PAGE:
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- Environmental Earth Science News Roundup #1
- Mountaintop removal mining: what it looks like and what it does to Appalachian streams
- The Napa Valley quake, and why California is (geologically) not part of America at all.
- Scenic Saturday: Crossbeds on the Edge
- Fieldwork should be safe and welcoming for all. Currently, it’s not.
- Now you see it, now you don’t: the disappearing and reappearing waters of the River Manifold
- 10 years of scientific career evolution: from springs to stormwater, student to teacher
- A ton of 2+ year-old AGU journal articles are now open access!
- On Mountaintop removal mining: what it looks like and what it does to Appalachian streams:The Napa Valley quake, and why California is (geologically) not part of America at all.:
- Lockwood: For the first Accretionary Wedge I hosted, My post was more or less focused on the lack of... Read
- Chris Rowan: Grrr. I keep on getting that wrong… thanks for the quick heads up! Read
- Kim: The fault tips curve toward each other! It’s so gorgeously textbook! (Also, east of the San Andreas.... Read
- Steve Watson: On our last visit to the UK, my cousin took us out for a ramble above Hathersage. There were lots... Read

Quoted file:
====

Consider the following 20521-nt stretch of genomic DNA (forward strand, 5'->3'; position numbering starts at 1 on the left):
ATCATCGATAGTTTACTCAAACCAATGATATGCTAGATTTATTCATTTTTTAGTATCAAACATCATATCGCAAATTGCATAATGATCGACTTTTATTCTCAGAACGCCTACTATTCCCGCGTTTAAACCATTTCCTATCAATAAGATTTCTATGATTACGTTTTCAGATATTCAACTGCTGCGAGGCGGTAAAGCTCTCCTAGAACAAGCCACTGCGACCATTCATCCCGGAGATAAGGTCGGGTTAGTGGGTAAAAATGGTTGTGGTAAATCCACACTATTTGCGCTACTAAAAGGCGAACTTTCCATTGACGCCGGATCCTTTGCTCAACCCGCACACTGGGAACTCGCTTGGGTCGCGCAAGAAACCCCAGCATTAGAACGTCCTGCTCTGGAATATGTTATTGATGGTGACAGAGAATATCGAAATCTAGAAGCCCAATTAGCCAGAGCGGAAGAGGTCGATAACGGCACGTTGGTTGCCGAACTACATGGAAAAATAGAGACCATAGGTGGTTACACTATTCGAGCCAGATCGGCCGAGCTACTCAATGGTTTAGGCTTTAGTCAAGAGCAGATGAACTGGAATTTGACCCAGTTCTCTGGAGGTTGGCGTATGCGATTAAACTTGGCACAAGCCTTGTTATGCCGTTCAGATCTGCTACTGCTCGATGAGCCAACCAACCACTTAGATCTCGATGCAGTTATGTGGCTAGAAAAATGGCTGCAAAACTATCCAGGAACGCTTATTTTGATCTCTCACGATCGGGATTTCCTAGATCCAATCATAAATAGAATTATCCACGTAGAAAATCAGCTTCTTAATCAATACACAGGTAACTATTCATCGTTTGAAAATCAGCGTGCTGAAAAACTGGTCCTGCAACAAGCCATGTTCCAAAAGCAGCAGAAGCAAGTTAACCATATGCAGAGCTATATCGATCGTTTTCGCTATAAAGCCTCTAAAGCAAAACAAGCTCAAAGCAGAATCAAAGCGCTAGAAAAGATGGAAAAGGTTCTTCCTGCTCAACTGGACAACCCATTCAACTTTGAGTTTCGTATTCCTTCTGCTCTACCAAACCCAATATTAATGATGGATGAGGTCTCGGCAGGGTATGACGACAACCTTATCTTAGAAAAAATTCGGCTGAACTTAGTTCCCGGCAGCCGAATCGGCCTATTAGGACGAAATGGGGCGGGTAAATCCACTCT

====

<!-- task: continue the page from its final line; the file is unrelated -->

- AgTerrane: Back in the early 70’s I was studying agriculture. Women were actually banned from fieldwork... Read
- Christie: These stats are disturbing; I wonder what the numbers would look like for interactions NOT in the... Read
Tag Archives: climate change
Anne is teaching Environmental Earth Science this fall. Because environmental earth science is pervasive in our lives, it’s also a frequent topic of news coverage. In order to encourage students to pay attention to where environmental earth science pops up … Continue reading
Last week, the journal Nature published two research papers on the effects of human-caused global warming on extreme precipitation events. I’m working on a post on the papers, and they’ve already received quite a bit of attention in the media. … Continue reading
Unusually heavy monsoon rains in July and August 2010 left large swaths of Pakistan underwater. At least 18 million people were affected by the flood, and it is estimated that, more than six months later, several hundred thousand remain without … Continue reading
How large reservoirs affect our measurements of global sea level rise…and how the world’s biggest river basins are going to respond to mid-century climate change Continue reading